SEJONG -- Stock prices on the nation’s first-tier bourse have been on a bearish run amid the trade war between South and Japan that began late last month.
The Kospi has stayed under 2,000 points for the 18th consecutive trading session since August 2, when it fell to 1,998.13 from 2,017.34 a session earlier.
The benchmark index closed at 1,941.09 on Aug. 28, down 8.8 percent or 189.53 points from two months earlier in June 28, when it reached 2,130.62. It also marked more than a 100 point drop in a month from 2,066.26 on July 26.
Compared to 2,303.12 on Aug. 28, 2018, the Kospi has lost 362.03 points or 15.7 percent over the past year.
A signboard offered by the nation’s main bourse operator shows that the benchmark Kospi stayed under 2,000 during a trading session earlier this month. (Korea Exchange)
According to the Korea Exchange, foreign investors net-sold local stocks worth 2.3 trillion won ($1.8 billion) over the past month.
“Foreign investors took a net buyer position throughout July in overall,” said an equity analyst in Seoul. “But they shifted position to dump shares since the end of last month.”
He said that “it is estimated that their selling spree could be attributable to the deadlock in Korea’s diplomatic relations with Japan, though there were other negative external factors and domestically sluggish economic indices.”
Foreign investors net-sold local stocks on the main bourse for the 13th consecutive trading session from July 31 to Aug. 19. And they net-purchased during only two sessions this month until Aug. 28.
A research report from Korea Investment & Securities picked both the Seoul-Tokyo trade dispute and tariff dispute between China and the US for downside risks.
Kyobo Securities raised the possibility that the Kospi may dip below the 1,900 mark in the coming weeks, predicting that the index will range between 1,850 and 1,980 points in September. Daishin Securities suggested 1,870-2,000 for its next month outlook.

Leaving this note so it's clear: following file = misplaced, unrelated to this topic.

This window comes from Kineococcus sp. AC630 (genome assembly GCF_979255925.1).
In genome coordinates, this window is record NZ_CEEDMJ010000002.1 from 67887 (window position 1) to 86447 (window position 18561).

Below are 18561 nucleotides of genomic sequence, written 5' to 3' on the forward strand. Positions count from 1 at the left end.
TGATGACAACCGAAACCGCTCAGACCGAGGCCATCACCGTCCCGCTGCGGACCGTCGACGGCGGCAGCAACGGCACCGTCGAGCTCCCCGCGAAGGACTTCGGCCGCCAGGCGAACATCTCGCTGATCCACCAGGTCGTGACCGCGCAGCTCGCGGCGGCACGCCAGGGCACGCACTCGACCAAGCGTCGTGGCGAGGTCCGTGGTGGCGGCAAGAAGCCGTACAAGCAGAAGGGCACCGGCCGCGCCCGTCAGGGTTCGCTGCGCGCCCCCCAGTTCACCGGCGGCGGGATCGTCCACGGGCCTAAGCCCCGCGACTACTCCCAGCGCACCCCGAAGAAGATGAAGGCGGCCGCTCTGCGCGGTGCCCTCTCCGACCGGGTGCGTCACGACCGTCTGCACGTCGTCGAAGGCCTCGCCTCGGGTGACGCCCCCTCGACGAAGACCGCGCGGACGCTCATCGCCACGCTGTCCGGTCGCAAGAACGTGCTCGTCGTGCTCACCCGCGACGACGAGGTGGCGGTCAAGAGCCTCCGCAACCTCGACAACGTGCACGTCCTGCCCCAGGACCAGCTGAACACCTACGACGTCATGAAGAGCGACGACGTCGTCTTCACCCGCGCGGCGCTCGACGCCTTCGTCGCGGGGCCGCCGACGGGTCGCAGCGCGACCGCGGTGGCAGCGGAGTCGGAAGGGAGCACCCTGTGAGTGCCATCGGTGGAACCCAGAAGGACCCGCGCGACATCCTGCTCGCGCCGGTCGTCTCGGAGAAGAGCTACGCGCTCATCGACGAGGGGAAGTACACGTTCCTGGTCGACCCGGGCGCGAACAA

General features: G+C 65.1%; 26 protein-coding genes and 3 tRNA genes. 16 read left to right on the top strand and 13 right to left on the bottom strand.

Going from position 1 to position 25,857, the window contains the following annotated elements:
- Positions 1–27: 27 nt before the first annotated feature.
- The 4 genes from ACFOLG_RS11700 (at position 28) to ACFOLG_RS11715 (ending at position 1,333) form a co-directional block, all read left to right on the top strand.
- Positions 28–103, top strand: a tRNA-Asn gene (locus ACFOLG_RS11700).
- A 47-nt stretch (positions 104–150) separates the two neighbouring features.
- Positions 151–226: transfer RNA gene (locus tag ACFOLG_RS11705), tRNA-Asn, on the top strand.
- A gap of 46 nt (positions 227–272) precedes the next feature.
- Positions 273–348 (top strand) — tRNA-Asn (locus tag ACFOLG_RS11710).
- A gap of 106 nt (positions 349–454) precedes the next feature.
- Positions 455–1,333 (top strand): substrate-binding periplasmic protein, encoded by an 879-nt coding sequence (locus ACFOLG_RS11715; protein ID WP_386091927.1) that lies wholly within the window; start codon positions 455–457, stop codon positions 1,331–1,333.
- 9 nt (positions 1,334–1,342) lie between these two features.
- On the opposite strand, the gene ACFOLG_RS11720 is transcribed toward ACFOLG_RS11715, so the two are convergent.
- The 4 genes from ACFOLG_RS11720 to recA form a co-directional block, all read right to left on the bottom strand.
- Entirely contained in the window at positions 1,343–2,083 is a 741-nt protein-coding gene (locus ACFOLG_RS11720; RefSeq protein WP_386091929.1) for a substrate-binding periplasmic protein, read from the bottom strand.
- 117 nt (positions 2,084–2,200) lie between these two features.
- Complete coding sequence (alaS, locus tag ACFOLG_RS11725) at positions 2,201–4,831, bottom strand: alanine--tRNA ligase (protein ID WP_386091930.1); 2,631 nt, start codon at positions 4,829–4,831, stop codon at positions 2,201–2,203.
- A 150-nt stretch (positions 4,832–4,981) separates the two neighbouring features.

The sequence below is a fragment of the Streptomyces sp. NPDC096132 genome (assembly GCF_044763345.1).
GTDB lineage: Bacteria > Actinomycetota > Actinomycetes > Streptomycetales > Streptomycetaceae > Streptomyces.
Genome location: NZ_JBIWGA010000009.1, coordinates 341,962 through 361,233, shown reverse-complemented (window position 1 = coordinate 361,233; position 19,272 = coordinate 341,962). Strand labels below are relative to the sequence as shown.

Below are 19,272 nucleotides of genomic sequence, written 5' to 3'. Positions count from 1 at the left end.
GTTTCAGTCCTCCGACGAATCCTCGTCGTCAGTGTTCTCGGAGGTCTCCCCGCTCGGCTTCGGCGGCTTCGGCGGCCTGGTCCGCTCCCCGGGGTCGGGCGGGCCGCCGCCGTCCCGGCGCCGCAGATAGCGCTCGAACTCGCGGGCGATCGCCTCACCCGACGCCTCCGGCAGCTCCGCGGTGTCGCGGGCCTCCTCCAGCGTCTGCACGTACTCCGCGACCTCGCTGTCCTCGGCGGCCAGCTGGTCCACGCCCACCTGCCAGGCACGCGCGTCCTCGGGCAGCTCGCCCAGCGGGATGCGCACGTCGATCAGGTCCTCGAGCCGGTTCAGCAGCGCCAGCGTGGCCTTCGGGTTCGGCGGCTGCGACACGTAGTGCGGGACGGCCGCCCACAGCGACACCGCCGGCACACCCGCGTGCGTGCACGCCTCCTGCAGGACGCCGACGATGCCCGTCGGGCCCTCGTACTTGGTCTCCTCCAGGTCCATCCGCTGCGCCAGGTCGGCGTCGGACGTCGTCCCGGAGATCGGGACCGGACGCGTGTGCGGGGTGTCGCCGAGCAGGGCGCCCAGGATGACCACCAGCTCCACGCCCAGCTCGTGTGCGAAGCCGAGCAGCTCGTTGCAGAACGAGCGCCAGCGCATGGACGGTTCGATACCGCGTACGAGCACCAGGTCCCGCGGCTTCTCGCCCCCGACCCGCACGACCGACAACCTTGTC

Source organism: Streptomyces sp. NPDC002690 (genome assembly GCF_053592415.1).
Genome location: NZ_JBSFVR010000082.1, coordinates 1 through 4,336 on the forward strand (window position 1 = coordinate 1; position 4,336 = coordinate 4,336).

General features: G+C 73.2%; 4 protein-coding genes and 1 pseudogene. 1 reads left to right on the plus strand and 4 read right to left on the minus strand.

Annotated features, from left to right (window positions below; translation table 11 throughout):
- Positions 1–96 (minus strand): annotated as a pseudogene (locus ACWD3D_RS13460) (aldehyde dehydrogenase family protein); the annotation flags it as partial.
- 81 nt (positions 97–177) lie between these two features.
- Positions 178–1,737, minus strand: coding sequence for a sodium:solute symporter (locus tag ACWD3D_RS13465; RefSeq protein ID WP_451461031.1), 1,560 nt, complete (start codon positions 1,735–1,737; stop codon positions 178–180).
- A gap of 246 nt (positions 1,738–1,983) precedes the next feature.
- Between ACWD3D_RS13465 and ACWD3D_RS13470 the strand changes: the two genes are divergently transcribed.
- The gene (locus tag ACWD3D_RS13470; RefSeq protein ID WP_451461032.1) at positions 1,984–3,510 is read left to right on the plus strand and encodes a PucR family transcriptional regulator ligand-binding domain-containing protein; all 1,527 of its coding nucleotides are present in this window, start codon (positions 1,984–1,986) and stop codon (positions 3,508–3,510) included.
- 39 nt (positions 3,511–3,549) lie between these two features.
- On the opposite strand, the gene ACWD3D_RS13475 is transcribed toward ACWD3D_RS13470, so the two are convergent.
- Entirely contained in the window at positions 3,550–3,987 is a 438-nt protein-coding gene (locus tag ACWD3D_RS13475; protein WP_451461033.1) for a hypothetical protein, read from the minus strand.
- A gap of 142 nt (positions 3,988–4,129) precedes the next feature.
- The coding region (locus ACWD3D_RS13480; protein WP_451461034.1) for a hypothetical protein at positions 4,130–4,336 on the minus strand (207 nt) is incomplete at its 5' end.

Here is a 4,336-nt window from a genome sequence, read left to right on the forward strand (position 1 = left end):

Some critics pick the interest rate cut by the Bank of Korea to 1.5 percent per annum on July 18 for a straight outflow of foreign capital.
After the monetary easing last month, the US dollar climbed 36 won or 3 percent from 1,178.5 won on July 18 to 1,214.5 won on Aug. 28.
Compared to two months earlier on June 28, when the exchange rate stayed at 1,155.5 won, the greenback rose by 59 won or 5.1 percent. Given that the dollar traded at 1,113 won on Jan. 31, it jumped more than 100 won in only seven months.
(Graphic by Kim Sun-young/The Korea Herald)
The Korean won also lost ground versus the Japanese currency, which traded over 1,100 won per 100 yen for the 16th consecutive trading session since Aug. 2.
While it stood at 991.32 won per 100 yen on Dec. 13, 2018, it closed at 1,148.46 won on Aug. 28, posting a 15.8 percent rise in only eight months. The 100 yen stayed at 1,011.83 won about four months ago on April 17.
On the basis of comparison with the end of 2018, the Kospi dropped by 99.95 points; the dollar rose by 98.5 won; and the Japanese currency surged by 132.76 won per 100 yen so far this year.
An economist in Seoul pointed out that the capital market represents scores of the Moon Jae-in administration’s performance in economic affairs. He forecast that more lingering tension with Japan would further undermine investor sentiment.
Domestically, President Moon has been continually advised by the private sector to drop the taxpayer money-led stimulus policies.
According to the National Assembly Budget Office, the national debt was estimated to reach 727.1 trillion won, an all-time high, as of Aug. 28. This marked an increase of 15.9 percent or 100.2 trillion won in less than three years -- it stood at 626.9 trillion won at the end of 2016.
And per capita national debt also has reached a record 14.02 million won.
The free flow of state funds may benefit some economic activities, especially in the public sector. But the continual injections of taxpayer money could damage fiscal soundness and negatively affect sovereign credit ratings.
By Kim Yon-se (firstname.lastname@example.org)